“When I say ‘whatever we have,’ I mean our life, our intelligence, our talents and whatever. When I say ‘etc.,’ it means whatever capacities or things that we have that we can use. When we say ‘to give our life,’ of course, our life is very valuable and very important, but it does not mean that if we give our life that it’s the most beautiful thing. I have seen and many of you have seen, for instance, in Tibet the cattle, yaks and deer leave their lives for human beings, and of course their lives are very important, very valuable, but even then, if they give their lives for us, then the purpose of that becomes only to feed us, to make us not hungry for a while or to give us some strength of our body. It kind of remains limited to that and does not help bring us from unhappiness to true happiness, which brings a great benefit to other beings. It’s very difficult to have this kind of thing, even by giving their lives. Instead, we can offer or give all our intelligence and talents and through that dispel the difficulties in this world, making this an offering. I think it becomes much more beneficial, much more limitless in its benefits and much less negative.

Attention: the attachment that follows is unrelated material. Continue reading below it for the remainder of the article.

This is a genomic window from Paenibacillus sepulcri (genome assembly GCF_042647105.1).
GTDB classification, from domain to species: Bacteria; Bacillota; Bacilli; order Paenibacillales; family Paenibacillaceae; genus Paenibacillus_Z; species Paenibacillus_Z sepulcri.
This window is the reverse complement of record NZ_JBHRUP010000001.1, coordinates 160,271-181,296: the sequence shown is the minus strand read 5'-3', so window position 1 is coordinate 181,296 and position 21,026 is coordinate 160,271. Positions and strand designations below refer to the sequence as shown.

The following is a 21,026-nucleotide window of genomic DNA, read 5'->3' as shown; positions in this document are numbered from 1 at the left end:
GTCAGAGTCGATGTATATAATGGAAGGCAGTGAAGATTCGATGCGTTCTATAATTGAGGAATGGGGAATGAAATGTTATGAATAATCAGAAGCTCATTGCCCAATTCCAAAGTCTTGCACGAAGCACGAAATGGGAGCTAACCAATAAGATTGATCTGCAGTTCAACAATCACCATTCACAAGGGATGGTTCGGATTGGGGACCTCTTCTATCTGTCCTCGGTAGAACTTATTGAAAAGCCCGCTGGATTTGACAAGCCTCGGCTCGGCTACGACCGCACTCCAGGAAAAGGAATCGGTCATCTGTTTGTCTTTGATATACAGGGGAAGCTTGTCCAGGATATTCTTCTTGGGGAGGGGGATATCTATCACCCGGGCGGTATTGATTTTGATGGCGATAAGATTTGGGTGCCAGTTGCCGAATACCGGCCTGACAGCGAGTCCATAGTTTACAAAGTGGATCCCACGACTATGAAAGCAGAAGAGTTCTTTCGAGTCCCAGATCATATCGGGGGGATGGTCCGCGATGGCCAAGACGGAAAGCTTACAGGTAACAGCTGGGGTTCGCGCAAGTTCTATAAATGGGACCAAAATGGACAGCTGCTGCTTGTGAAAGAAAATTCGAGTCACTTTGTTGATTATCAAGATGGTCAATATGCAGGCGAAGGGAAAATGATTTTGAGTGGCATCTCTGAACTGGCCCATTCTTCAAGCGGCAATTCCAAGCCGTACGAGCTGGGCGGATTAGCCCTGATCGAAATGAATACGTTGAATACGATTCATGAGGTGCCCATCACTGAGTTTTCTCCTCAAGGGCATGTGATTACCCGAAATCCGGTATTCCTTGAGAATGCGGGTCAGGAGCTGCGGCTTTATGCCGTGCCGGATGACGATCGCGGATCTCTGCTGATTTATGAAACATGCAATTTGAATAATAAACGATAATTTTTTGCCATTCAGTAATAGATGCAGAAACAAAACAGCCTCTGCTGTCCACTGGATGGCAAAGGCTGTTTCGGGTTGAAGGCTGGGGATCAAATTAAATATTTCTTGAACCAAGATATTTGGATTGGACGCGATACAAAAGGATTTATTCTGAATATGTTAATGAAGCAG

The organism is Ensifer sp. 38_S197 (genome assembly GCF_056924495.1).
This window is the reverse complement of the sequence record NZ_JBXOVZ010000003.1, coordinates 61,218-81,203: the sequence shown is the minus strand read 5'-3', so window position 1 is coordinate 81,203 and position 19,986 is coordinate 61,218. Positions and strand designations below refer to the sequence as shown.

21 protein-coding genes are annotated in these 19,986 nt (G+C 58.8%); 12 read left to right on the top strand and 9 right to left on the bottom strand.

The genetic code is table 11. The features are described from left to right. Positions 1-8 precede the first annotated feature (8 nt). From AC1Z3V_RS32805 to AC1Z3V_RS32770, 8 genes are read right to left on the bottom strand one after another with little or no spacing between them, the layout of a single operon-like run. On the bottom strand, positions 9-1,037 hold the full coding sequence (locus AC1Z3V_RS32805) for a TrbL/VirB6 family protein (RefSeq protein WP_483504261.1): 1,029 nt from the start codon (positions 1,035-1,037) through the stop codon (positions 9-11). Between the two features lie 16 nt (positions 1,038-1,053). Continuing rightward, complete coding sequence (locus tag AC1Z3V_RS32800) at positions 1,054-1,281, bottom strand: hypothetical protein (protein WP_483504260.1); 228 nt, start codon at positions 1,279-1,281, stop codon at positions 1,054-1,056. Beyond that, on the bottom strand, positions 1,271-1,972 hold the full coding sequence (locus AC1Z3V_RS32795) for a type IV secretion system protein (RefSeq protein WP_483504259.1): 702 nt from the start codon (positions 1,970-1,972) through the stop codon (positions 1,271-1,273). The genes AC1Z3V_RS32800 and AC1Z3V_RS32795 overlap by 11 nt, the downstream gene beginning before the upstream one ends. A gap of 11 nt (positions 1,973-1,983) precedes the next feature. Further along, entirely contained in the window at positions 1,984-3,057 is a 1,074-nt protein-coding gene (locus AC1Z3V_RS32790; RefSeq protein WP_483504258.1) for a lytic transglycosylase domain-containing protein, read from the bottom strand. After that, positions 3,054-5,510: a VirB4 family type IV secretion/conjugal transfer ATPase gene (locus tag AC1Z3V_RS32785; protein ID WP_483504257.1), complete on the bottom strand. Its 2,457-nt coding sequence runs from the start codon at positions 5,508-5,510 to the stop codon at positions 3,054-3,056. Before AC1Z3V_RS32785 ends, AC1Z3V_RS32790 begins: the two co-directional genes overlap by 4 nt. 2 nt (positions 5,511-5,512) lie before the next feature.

“In this world, there have been many beings, chiefly human beings, but other beings as well, who have produced great benefit by offering their intelligence, their mind, their talents, the same as the subject today. Tilopa was like that. He was able to benefit a great number of beings through his realization, through his understanding and greatness. If medicine that can cure a serious illness, for example, is kept secret and not given to those who need it, then it would not benefit anyone. But if that medicine were spread throughout the world and made available to everyone, then it would be of great benefit and save many lives. So therefore, in order to understand Tilopa’s contribution, it is very important to understand what realization means, the wisdom that Tilopa represents. To understand this, we have to look into the story of Tilopa, how he went through difficulties, how much effort he made, how he attained understanding, wisdom and qualities of loving kindness and compassion. We understand all those things by looking at life stories.”